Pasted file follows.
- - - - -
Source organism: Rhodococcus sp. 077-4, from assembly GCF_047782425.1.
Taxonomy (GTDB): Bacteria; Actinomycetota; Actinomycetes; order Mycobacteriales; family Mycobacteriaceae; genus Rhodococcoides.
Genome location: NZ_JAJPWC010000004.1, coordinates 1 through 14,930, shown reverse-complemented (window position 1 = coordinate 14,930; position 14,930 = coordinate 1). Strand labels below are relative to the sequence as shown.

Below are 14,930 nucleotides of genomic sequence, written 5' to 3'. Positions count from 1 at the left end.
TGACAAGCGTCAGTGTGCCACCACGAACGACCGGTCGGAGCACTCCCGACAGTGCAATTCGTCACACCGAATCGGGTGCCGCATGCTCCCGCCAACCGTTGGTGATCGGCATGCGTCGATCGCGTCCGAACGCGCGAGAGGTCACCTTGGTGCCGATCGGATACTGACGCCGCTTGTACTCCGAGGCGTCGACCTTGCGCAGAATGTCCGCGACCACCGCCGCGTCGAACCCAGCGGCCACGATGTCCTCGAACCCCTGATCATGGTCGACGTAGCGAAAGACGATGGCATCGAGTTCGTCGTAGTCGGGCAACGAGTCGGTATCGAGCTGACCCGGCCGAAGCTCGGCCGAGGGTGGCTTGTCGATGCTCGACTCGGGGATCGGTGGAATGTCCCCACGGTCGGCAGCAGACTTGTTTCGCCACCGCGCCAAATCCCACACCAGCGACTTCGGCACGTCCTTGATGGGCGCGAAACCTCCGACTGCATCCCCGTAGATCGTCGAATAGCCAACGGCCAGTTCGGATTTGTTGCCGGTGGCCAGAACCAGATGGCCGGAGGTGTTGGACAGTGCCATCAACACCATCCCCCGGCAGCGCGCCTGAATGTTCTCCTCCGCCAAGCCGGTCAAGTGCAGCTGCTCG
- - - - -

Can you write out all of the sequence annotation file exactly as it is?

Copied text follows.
Source organism: Rhodococcus sp. 077-4, from assembly GCF_047782425.1.
Taxonomy (GTDB): Bacteria; Actinomycetota; Actinomycetes; order Mycobacteriales; family Mycobacteriaceae; genus Rhodococcoides.
Genome location: NZ_JAJPWC010000004.1, coordinates 1 through 14,930, shown reverse-complemented (window position 1 = coordinate 14,930; position 14,930 = coordinate 1). Strand labels below are relative to the sequence as shown.

Below are 14,930 nucleotides of genomic sequence, written 5' to 3'. Positions count from 1 at the left end.
TGACAAGCGTCAGTGTGCCACCACGAACGACCGGTCGGAGCACTCCCGACAGTGCAATTCGTCACACCGAATCGGGTGCCGCATGCTCCCGCCAACCGTTGGTGATCGGCATGCGTCGATCGCGTCCGAACGCGCGAGAGGTCACCTTGGTGCCGATCGGATACTGACGCCGCTTGTACTCCGAGGCGTCGACCTTGCGCAGAATGTCCGCGACCACCGCCGCGTCGAACCCAGCGGCCACGATGTCCTCGAACCCCTGATCATGGTCGACGTAGCGAAAGACGATGGCATCGAGTTCGTCGTAGTCGGGCAACGAGTCGGTATCGAGCTGACCCGGCCGAAGCTCGGCCGAGGGTGGCTTGTCGATGCTCGACTCGGGGATCGGTGGAATGTCCCCACGGTCGGCAGCAGACTTGTTTCGCCACCGCGCCAAATCCCACACCAGCGACTTCGGCACGTCCTTGATGGGCGCGAAACCTCCGACTGCATCCCCGTAGATCGTCGAATAGCCAACGGCCAGTTCGGATTTGTTGCCGGTGGCCAGAACCAGATGGCCGGAGGTGTTGGACAGTGCCATCAACACCATCCCCCGGCAGCGCGCCTGAATGTTCTCCTCCGCCAAGCCGGTCAAGTGCAGCTGCTCG